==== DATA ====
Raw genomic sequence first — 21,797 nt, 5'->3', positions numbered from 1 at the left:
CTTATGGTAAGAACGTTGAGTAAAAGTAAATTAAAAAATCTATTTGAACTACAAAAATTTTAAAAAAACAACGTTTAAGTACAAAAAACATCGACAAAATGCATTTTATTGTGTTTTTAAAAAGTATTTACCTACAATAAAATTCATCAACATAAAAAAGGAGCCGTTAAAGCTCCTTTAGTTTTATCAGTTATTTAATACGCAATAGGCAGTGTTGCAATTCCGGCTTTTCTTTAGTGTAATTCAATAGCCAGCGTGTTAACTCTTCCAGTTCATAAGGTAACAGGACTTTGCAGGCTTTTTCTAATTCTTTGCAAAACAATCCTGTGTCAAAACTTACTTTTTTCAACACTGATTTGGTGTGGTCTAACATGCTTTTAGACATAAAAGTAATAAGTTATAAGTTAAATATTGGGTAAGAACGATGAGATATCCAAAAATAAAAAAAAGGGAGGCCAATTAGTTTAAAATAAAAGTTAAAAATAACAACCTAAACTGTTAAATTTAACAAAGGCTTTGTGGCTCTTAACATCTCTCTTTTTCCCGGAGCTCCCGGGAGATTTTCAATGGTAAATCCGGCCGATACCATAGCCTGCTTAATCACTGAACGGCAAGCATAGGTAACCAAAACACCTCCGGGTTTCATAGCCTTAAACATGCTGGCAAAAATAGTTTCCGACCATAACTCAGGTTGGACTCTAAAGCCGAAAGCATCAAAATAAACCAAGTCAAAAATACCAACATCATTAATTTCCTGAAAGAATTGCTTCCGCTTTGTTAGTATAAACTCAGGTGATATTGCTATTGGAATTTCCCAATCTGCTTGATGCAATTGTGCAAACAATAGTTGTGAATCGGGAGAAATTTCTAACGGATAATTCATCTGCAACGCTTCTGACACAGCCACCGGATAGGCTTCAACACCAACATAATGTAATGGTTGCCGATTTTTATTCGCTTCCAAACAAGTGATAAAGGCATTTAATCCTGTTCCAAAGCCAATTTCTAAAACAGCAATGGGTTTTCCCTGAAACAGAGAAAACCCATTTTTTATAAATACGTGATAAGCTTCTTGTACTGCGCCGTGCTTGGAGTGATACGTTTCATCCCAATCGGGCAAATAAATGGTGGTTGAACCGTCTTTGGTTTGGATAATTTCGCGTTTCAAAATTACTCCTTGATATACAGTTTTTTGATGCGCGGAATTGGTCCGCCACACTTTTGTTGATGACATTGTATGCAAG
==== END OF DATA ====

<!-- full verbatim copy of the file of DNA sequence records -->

Raw genomic sequence first — 21,797 nt, 5'->3', positions numbered from 1 at the left:
CTTATGGTAAGAACGTTGAGTAAAAGTAAATTAAAAAATCTATTTGAACTACAAAAATTTTAAAAAAACAACGTTTAAGTACAAAAAACATCGACAAAATGCATTTTATTGTGTTTTTAAAAAGTATTTACCTACAATAAAATTCATCAACATAAAAAAGGAGCCGTTAAAGCTCCTTTAGTTTTATCAGTTATTTAATACGCAATAGGCAGTGTTGCAATTCCGGCTTTTCTTTAGTGTAATTCAATAGCCAGCGTGTTAACTCTTCCAGTTCATAAGGTAACAGGACTTTGCAGGCTTTTTCTAATTCTTTGCAAAACAATCCTGTGTCAAAACTTACTTTTTTCAACACTGATTTGGTGTGGTCTAACATGCTTTTAGACATAAAAGTAATAAGTTATAAGTTAAATATTGGGTAAGAACGATGAGATATCCAAAAATAAAAAAAAGGGAGGCCAATTAGTTTAAAATAAAAGTTAAAAATAACAACCTAAACTGTTAAATTTAACAAAGGCTTTGTGGCTCTTAACATCTCTCTTTTTCCCGGAGCTCCCGGGAGATTTTCAATGGTAAATCCGGCCGATACCATAGCCTGCTTAATCACTGAACGGCAAGCATAGGTAACCAAAACACCTCCGGGTTTCATAGCCTTAAACATGCTGGCAAAAATAGTTTCCGACCATAACTCAGGTTGGACTCTAAAGCCGAAAGCATCAAAATAAACCAAGTCAAAAATACCAACATCATTAATTTCCTGAAAGAATTGCTTCCGCTTTGTTAGTATAAACTCAGGTGATATTGCTATTGGAATTTCCCAATCTGCTTGATGCAATTGTGCAAACAATAGTTGTGAATCGGGAGAAATTTCTAACGGATAATTCATCTGCAACGCTTCTGACACAGCCACCGGATAGGCTTCAACACCAACATAATGTAATGGTTGCCGATTTTTATTCGCTTCCAAACAAGTGATAAAGGCATTTAATCCTGTTCCAAAGCCAATTTCTAAAACAGCAATGGGTTTTCCCTGAAACAGAGAAAACCCATTTTTTATAAATACGTGATAAGCTTCTTGTACTGCGCCGTGCTTGGAGTGATACGTTTCATCCCAATCGGGCAAATAAATGGTGGTTGAACCGTCTTTGGTTTGGATAATTTCGCGTTTCAAAATTACTCCTTGATATACAGTTTTTTGATGCGCGGAATTGGTCCGCCACACTTTTGTTGATGACATTGTATGCAAG